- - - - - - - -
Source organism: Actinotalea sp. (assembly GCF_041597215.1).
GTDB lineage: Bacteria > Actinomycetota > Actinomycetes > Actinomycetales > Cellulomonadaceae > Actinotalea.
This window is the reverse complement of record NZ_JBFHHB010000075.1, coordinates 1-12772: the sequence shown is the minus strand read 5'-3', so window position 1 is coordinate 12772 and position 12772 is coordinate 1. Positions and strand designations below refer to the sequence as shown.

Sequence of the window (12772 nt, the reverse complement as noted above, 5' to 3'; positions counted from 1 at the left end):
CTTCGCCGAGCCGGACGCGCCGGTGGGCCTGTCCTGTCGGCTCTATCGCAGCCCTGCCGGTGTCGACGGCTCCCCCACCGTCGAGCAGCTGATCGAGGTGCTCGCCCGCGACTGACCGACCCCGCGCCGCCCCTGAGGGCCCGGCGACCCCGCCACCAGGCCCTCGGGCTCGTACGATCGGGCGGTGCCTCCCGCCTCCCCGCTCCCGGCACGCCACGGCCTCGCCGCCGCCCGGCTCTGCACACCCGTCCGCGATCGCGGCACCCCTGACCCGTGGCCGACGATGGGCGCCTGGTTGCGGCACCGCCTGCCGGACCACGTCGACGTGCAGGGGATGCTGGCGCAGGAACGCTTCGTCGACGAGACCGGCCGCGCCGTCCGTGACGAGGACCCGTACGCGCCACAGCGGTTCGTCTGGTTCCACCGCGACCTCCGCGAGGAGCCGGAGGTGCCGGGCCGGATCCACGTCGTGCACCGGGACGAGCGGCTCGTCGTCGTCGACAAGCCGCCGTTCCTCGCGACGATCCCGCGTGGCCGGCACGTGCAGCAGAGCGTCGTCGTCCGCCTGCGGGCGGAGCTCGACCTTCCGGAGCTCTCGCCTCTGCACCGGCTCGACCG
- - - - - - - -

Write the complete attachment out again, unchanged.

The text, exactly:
Source organism: Actinotalea sp. (assembly GCF_041597215.1).
GTDB lineage: Bacteria > Actinomycetota > Actinomycetes > Actinomycetales > Cellulomonadaceae > Actinotalea.
This window is the reverse complement of record NZ_JBFHHB010000075.1, coordinates 1-12772: the sequence shown is the minus strand read 5'-3', so window position 1 is coordinate 12772 and position 12772 is coordinate 1. Positions and strand designations below refer to the sequence as shown.

Sequence of the window (12772 nt, the reverse complement as noted above, 5' to 3'; positions counted from 1 at the left end):
CTTCGCCGAGCCGGACGCGCCGGTGGGCCTGTCCTGTCGGCTCTATCGCAGCCCTGCCGGTGTCGACGGCTCCCCCACCGTCGAGCAGCTGATCGAGGTGCTCGCCCGCGACTGACCGACCCCGCGCCGCCCCTGAGGGCCCGGCGACCCCGCCACCAGGCCCTCGGGCTCGTACGATCGGGCGGTGCCTCCCGCCTCCCCGCTCCCGGCACGCCACGGCCTCGCCGCCGCCCGGCTCTGCACACCCGTCCGCGATCGCGGCACCCCTGACCCGTGGCCGACGATGGGCGCCTGGTTGCGGCACCGCCTGCCGGACCACGTCGACGTGCAGGGGATGCTGGCGCAGGAACGCTTCGTCGACGAGACCGGCCGCGCCGTCCGTGACGAGGACCCGTACGCGCCACAGCGGTTCGTCTGGTTCCACCGCGACCTCCGCGAGGAGCCGGAGGTGCCGGGCCGGATCCACGTCGTGCACCGGGACGAGCGGCTCGTCGTCGTCGACAAGCCGCCGTTCCTCGCGACGATCCCGCGTGGCCGGCACGTGCAGCAGAGCGTCGTCGTCCGCCTGCGGGCGGAGCTCGACCTTCCGGAGCTCTCGCCTCTGCACCGGCTCGACCG